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Best Movies Featuring Photography or Photographers


Michael Ventura
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29 minutes ago, Ed Rooney said:

Nobody mentioned Full Metal Jacket. Matthew Modine is a photog in the Nam for the second half of that Kubrick film. I've never been able to put my finger on it, but that vision of the war seemed wrong. ???

 

Someone did list Under Fire. Sorry. Ed Harris had an important small role in that. 

Was it because Kubrick shot it in the UK?

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Surely that was a factor.

 

Michael Herr wrote Dispatches, maybe the best book to capture the ambiance of the Vietnam War. And he cowrote the film script. Jacket was two movies. The first half of basic training was so powerful that the war itself seemed a letdown. True the weather in the UK is not the weather of South East Asia . . . but . . .

 

The combat took place in the city of Hue, not in the jungle, so the temps during the Tet Offensive would NOT have been hot and humid. Basically, I found the acting bad. Modine was good, the others rang stylised and false. 

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1 hour ago, Ed Rooney said:

The combat took place in the city of Hue,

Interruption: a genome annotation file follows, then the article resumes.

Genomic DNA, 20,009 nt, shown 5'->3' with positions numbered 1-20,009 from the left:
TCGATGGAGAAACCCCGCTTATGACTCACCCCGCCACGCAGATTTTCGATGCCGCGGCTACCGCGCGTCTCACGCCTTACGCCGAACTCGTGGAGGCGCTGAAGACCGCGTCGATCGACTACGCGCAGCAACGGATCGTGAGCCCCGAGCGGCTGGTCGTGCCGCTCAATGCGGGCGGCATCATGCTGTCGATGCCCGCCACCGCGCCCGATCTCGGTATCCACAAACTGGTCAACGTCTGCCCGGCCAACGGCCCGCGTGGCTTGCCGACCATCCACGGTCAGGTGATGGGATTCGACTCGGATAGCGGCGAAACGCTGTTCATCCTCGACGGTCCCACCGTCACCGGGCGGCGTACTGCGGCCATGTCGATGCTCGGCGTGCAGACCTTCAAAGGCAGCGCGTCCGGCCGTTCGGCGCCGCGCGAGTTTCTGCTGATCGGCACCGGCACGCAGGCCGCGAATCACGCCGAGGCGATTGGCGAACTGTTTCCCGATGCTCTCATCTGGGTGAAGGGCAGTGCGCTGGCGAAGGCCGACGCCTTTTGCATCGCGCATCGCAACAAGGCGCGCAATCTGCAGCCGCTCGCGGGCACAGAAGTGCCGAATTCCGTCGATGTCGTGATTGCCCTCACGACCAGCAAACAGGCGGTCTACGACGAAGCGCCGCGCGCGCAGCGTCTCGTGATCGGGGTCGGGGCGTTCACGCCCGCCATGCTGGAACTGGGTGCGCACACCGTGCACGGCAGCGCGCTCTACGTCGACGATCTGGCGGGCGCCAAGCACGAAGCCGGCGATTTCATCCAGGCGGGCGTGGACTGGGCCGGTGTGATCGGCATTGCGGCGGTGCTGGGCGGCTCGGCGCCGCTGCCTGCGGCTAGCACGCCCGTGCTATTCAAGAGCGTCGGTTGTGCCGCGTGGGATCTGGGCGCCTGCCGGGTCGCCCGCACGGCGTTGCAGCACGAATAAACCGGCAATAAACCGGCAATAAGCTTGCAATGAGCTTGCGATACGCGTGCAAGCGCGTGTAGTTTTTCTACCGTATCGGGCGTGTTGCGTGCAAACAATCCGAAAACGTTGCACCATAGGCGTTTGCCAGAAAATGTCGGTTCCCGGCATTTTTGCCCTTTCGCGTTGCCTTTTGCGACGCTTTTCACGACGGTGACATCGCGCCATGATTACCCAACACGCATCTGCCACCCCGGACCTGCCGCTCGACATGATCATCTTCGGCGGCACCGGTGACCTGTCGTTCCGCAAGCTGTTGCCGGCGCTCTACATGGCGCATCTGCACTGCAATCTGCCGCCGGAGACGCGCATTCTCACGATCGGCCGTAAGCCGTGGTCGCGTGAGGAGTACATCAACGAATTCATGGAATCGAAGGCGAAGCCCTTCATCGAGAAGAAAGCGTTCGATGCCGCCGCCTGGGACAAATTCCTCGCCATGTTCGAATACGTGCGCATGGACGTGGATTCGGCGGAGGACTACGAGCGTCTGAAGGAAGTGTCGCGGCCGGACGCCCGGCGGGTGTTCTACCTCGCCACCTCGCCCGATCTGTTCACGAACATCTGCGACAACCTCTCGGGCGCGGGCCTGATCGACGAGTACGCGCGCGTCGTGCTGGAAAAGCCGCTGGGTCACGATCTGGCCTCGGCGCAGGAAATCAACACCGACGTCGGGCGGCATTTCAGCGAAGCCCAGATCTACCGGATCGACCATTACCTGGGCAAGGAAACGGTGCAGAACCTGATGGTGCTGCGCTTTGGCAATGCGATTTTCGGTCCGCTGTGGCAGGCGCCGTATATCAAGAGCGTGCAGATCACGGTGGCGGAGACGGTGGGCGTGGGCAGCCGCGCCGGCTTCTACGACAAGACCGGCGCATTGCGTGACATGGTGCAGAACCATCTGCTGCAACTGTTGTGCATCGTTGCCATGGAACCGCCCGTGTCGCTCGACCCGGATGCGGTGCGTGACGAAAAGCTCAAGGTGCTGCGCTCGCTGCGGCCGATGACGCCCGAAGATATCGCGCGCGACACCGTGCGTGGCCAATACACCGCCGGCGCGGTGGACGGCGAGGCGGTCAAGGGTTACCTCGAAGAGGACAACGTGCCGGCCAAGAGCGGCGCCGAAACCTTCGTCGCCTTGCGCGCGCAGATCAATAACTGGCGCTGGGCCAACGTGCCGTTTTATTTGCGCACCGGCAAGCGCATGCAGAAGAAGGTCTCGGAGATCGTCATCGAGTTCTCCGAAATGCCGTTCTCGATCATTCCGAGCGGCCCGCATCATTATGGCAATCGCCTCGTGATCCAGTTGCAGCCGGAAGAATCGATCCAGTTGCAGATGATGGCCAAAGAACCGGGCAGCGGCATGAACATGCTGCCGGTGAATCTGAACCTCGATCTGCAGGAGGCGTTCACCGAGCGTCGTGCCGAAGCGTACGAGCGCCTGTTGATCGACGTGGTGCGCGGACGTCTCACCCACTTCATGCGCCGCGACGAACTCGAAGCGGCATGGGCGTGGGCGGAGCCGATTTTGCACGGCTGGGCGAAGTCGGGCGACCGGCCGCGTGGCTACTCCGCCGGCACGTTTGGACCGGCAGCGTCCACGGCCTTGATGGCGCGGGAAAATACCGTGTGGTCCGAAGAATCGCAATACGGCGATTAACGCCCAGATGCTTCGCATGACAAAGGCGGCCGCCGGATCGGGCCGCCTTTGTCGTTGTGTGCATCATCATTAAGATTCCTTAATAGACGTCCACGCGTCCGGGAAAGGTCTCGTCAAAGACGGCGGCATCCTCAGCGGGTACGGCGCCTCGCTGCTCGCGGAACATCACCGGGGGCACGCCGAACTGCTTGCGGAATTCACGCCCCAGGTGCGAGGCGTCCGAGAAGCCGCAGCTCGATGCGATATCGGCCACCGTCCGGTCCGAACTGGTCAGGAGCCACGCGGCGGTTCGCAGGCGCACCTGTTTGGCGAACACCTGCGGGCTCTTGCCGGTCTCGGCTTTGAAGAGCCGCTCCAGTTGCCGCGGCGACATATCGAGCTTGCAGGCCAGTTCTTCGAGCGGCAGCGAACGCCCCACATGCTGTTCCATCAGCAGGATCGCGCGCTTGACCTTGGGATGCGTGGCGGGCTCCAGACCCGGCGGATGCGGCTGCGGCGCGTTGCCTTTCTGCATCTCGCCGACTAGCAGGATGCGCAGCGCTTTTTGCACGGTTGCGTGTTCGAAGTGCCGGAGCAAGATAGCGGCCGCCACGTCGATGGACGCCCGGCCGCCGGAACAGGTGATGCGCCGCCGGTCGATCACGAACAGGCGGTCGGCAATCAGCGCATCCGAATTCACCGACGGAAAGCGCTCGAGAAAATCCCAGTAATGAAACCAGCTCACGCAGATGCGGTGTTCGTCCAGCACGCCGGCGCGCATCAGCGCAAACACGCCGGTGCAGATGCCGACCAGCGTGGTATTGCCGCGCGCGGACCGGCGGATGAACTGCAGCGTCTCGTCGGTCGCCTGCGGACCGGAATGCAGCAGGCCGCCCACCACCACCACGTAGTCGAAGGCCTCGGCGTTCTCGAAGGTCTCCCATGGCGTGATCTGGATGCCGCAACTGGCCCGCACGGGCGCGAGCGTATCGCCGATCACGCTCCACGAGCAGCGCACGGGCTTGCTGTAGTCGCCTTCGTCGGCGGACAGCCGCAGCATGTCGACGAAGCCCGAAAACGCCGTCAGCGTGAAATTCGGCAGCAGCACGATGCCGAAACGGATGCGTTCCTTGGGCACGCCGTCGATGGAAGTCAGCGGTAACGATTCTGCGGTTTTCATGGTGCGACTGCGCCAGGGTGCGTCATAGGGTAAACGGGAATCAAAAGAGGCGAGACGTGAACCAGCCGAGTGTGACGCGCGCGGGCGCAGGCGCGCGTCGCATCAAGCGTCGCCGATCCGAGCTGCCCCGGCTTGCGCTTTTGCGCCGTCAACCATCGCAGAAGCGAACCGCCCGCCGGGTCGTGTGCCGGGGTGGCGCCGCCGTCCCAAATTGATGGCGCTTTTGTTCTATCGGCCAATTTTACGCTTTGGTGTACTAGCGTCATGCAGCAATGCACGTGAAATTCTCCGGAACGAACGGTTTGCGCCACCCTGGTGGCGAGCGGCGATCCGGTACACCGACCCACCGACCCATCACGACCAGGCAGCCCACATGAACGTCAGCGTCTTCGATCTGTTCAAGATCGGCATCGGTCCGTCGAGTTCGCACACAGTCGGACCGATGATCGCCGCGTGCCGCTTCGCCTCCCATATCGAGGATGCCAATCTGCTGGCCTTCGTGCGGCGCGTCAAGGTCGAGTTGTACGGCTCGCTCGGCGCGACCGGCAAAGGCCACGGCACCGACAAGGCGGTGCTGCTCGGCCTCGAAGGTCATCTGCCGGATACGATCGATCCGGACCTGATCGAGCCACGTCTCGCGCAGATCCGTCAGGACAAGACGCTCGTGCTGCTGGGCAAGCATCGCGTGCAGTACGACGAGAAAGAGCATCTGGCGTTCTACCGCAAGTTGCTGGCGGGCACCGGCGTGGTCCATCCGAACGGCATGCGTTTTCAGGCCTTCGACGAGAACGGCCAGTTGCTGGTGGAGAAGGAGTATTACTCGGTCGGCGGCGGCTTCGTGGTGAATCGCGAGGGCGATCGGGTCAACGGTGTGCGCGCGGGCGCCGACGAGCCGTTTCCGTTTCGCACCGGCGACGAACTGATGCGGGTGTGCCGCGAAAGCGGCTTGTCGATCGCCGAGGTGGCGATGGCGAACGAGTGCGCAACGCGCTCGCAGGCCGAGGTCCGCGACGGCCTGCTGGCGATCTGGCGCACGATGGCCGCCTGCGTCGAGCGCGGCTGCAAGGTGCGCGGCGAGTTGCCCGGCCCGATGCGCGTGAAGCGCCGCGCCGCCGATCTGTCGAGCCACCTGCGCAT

So it was for the most part in the film- it was shot in the disused Beckton gasworks, which had been designed by the same architects as parts of Hue which is why it looks right.

As to the acting, Kubrick's direction of actors borders on the abstract.

The only real false note was actually the Parris Island road markings- it was Bassingbourn in Cambridgeshire, so they were on the wrong side of the road. Not the sort of detail Kubrick usually misses.

A favourite quote: "How can you shoot women and children?" "It's easy, you just don't lead them so much". Eurgh.

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There are small details that they get wrong in every film. Most don't bother me. In Apocalypse Now, De Nero returns to Saigon in his Green Berets uniform and he has a bread. Beards were not acceptable. A major "error" was the business of the Russian roulette game that was played. None of that was true.

 

My favourite combat BS is when antipersonnel grenades blow up buildings with a dramatic orange flame. Grenades give up a little grey smoke and do not blow up building. And no savey trooper would fire off a full clip of ammo on full auto. 

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On 16/08/2020 at 00:35, Sally R said: